Roberto Rossellini’s Roma, Città Aperta (Rome, Open City) premiered in Italy on September 27, 1945, and premiered in New York City on February 25, 1946, at the World Theatre on 49th Street, a 300-seat theater where it would continue to play for nearly two years. It was shown at Cannes in September 1946 and won the festival’s grand prize. It also received the New York Film Critics Circle award for best foreign film of 1946. It’s cited as one of the earliest masterpieces of the Italian neorealism movement, and has been generally accepted as a great film since its release. The problem with instant masterpieces is that sometimes they coast for decades on reputations that might not be fully deserved.
Does Roma, Città Aperta fall into this category? Yes and no. The cartoonish villains and black and white morality sometimes skirt the edge of the ridiculous, and the Italian population is painted as victims of the Nazis to such a large degree that a person who saw this film in a vacuum would be forgiven for thinking that Italy was an occupied Allied power. Also, the exteriors are shot in a verité style that sometimes clashes with the more traditional interior shots. For example, a sun-drenched, slightly overexposed street scene with genuinely angry-looking extras might be followed by a carefully lighted interior scene featuring a stereotypically mincing Nazi officer and his right-hand dyke. For the most part, however, Roma, Città Aperta holds up as a suspenseful, well-crafted wartime espionage yarn that inspires and uplifts, even though … spoiler alert … all the good guys die.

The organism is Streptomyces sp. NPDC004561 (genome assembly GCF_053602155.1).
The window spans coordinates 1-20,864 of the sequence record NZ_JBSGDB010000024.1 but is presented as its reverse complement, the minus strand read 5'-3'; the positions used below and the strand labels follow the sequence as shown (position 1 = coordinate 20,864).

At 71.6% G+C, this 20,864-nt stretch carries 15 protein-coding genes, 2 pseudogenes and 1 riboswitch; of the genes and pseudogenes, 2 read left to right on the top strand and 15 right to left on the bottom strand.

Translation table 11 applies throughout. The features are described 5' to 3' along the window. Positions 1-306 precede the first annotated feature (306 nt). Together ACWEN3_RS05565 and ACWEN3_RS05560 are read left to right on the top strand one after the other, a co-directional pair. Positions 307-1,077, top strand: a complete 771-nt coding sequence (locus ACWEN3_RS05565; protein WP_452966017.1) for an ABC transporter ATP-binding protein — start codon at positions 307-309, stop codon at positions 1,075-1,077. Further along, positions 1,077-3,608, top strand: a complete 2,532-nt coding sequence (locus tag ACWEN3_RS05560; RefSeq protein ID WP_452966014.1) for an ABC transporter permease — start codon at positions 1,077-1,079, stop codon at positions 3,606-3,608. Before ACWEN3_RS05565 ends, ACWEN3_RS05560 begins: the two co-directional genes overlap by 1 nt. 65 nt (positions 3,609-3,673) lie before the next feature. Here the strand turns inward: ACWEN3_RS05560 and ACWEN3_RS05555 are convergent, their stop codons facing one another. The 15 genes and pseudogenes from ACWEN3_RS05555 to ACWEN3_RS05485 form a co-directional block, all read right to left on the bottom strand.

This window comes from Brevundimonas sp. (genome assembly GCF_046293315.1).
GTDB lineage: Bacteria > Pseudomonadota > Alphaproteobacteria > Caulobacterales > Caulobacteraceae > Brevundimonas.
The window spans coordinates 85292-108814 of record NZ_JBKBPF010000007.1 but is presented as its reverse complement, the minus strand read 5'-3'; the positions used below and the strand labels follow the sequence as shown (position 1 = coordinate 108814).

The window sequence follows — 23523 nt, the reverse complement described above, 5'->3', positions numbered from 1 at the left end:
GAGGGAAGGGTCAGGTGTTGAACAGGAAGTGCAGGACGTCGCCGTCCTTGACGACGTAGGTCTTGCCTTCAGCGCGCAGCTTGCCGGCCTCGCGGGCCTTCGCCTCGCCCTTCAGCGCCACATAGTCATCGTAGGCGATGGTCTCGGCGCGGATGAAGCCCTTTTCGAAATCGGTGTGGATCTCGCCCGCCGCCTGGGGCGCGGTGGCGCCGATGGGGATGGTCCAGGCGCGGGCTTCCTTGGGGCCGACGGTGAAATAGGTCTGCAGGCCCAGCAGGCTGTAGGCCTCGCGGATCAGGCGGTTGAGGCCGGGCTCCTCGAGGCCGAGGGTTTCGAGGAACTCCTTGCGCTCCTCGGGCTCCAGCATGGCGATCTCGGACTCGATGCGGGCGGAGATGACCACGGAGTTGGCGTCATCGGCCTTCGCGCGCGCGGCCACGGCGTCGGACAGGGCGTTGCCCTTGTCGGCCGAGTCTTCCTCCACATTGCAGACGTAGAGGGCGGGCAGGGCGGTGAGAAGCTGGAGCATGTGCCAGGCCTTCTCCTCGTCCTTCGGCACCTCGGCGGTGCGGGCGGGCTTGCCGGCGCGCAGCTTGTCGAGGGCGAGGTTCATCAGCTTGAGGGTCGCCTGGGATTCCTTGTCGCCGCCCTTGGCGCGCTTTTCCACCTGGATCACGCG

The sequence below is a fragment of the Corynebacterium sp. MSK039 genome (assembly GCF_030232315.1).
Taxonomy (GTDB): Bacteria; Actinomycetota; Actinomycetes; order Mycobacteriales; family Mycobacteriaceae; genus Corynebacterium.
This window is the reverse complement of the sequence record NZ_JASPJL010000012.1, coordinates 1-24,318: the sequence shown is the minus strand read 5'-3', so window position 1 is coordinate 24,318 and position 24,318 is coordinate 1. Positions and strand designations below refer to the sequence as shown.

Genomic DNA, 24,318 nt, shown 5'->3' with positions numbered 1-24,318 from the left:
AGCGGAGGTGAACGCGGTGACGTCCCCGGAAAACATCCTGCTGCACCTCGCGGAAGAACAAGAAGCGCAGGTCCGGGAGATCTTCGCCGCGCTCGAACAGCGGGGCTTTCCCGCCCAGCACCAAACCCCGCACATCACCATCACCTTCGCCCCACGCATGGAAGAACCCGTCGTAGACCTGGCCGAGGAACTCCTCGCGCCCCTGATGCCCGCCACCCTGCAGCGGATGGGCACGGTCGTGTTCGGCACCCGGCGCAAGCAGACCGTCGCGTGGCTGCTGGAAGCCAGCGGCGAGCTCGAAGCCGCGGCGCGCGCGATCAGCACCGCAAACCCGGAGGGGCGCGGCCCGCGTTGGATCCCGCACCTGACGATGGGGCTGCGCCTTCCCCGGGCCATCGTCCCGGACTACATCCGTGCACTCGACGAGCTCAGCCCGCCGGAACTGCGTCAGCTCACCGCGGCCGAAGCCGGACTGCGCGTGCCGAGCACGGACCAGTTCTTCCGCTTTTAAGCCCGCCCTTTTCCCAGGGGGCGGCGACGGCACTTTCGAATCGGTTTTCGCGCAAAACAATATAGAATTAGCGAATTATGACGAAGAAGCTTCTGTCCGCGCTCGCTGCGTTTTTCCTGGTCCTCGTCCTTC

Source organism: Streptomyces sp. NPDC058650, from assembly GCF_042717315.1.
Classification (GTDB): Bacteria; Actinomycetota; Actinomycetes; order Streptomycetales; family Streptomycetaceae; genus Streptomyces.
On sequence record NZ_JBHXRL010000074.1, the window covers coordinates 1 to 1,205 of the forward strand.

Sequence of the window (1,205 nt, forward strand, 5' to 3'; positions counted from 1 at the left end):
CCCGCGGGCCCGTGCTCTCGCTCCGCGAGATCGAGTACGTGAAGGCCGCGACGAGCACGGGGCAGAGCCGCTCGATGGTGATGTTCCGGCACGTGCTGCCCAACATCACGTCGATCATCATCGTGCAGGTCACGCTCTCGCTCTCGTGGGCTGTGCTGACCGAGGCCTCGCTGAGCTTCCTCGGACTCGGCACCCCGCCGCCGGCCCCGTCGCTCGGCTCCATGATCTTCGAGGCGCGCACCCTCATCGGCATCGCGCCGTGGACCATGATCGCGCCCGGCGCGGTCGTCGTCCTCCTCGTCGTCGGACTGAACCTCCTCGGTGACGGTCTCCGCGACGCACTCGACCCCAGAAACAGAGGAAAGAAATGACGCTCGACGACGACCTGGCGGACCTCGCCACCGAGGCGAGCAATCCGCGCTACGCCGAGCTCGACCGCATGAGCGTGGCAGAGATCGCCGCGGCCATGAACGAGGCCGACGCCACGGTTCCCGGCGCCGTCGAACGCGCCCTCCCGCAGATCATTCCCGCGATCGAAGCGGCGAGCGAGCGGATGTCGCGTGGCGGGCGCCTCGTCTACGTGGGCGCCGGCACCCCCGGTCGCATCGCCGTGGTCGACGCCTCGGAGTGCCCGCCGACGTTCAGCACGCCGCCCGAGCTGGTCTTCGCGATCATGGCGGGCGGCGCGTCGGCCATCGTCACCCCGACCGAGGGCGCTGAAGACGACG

Roma, Città Aperta arrived at just the right time for a positive reception. While Mussolini’s Italy was an Axis power, the country had been completely dependent on Germany since the end of 1941. Rome was occupied by the German army, with help from the Mussolini’s fascist blackshirts, but Italy has never been the most organized or politically unified country, and plenty of Rome’s citizens were understandably restive during this time. Roma, Città Aperta is a story of resistance that takes toward the end of the German occupation of Rome. Rossellini began working on the script with Federico Fellini and Sergio Amidei in August 1944, two months after the Allies had forced the Germans out of Rome, and he began shooting the picture about five months later. The picture’s politics (staunch Communist and anti-Fascist) were also perfectly suited to receive a warm reception from audiences immediately following World War II. If it had been shown in America and Britain just a few years later, the picture’s cheerleading for Communist principles would doubtlessly have gone over less well.